July 2021: Fatma Salman
Manchester Community College, Manchester, CT
- Member since 2010
- Dean of Academic and Student Affairs
- Manchester, CT
I am Dr. Fatma Salman. I have 25+ years of experience in higher education. I hold a B.S. and M.S. in Physics from Ain Shams University in Cairo, Egypt. I earned my second M.S. and subsequent Ph.D. in Physics from the University of Central Florida (UCF), and I completed my Ph.D. in 2007 with several publications involving research on semiconductors and diffusion behavior of ions into thin films. I also was a candidate in UCF’s Ph.D. in Physics Education program in 2008-2010.
My Physics journey started with the appearance of corroded batteries in a junk drawer and it evokes fond memories. My earliest curiosity involved studying batteries from a household flashlight in attempt to understand how electricity is generated. I serve the physics community in multiple capacities; a Professor of Physics, advisor, mentor, MCC Campus Director to the NASA Connecticut Space Grant Consortium (CTSGC), Chair of the Science Department at MCC and now as the Dean of academic and student affairs at Manchester Community College (MCC). I have also fulfilled duties as a member of multiple committees dedicated to planning and enhancing institutional goals for student and faculty achievement at MCC. And I also participate in initiatives to propose new policies on academic standards and review existing policies.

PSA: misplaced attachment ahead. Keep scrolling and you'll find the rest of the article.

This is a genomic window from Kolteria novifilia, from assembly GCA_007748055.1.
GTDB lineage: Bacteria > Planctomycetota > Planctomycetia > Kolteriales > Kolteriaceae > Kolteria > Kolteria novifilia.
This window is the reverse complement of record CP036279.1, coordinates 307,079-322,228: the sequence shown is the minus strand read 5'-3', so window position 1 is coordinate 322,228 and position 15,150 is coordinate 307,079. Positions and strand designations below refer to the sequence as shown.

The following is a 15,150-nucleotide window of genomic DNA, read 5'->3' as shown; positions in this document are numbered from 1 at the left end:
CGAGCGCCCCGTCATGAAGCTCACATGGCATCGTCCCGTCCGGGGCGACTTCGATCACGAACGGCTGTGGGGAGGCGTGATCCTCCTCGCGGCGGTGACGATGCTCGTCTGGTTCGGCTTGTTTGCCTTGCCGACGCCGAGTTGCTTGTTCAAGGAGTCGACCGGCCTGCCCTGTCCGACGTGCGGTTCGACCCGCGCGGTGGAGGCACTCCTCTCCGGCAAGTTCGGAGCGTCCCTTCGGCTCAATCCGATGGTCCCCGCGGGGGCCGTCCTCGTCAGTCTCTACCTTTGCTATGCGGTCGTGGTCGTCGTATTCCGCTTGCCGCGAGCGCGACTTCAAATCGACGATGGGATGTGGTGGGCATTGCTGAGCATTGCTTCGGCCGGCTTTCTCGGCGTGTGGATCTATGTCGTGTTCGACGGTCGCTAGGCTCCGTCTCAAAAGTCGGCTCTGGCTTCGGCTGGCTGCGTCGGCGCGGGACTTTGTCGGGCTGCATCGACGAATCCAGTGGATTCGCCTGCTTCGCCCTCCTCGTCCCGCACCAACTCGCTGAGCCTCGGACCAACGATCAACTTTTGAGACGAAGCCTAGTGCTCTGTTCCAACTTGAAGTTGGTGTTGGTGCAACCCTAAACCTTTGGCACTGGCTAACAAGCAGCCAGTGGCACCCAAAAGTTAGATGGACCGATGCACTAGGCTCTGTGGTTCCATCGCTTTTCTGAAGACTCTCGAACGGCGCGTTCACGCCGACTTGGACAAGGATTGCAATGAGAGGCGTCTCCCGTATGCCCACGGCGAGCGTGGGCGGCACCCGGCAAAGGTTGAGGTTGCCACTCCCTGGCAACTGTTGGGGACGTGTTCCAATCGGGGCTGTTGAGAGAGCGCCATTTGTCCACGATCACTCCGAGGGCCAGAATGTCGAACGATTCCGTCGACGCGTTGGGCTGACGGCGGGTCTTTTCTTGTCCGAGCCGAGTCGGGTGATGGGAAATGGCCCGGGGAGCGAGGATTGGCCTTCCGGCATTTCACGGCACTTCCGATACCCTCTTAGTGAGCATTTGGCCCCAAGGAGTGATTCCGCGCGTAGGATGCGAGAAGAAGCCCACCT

I’m an active member of multiple professional organizations such as the American Physical Society (APS), and the American Association of Physics Teachers (AAPT). AAPT membership has given me the benefits of attending conferences and workshops, access to peer-reviewed contents for physics educators and involvement as a vice chair to the AAPT Committee on Women in Physics, and the opportunity to attend several national and international conferences. I was also an organizer for the “Success Stories” of Female Physicists in the AAPT Winter Conference (2019 and 2020) and chaired an international conference involving Science, Technology, and Engineering.
Most gratifyingly, I am a proud advocate for diversity in the sciences and academia as a whole. I am a vocal supporter of young female physicists, and have been invited as a speaker and panelist at institutions such as Rochester Institute of Technology (IRT) and Bucknall University in Pennsylvania to speak on how social factors such as gender and race affect the landscape of academics. As someone who is underrepresented in almost all the academic fields I occupy, I understand the significance of diversity and the celebration of differences.
My favorite part of teaching physics is “When you have that light bulb moment and a student suddenly grasps a difficult topic, that’s just the best thing”.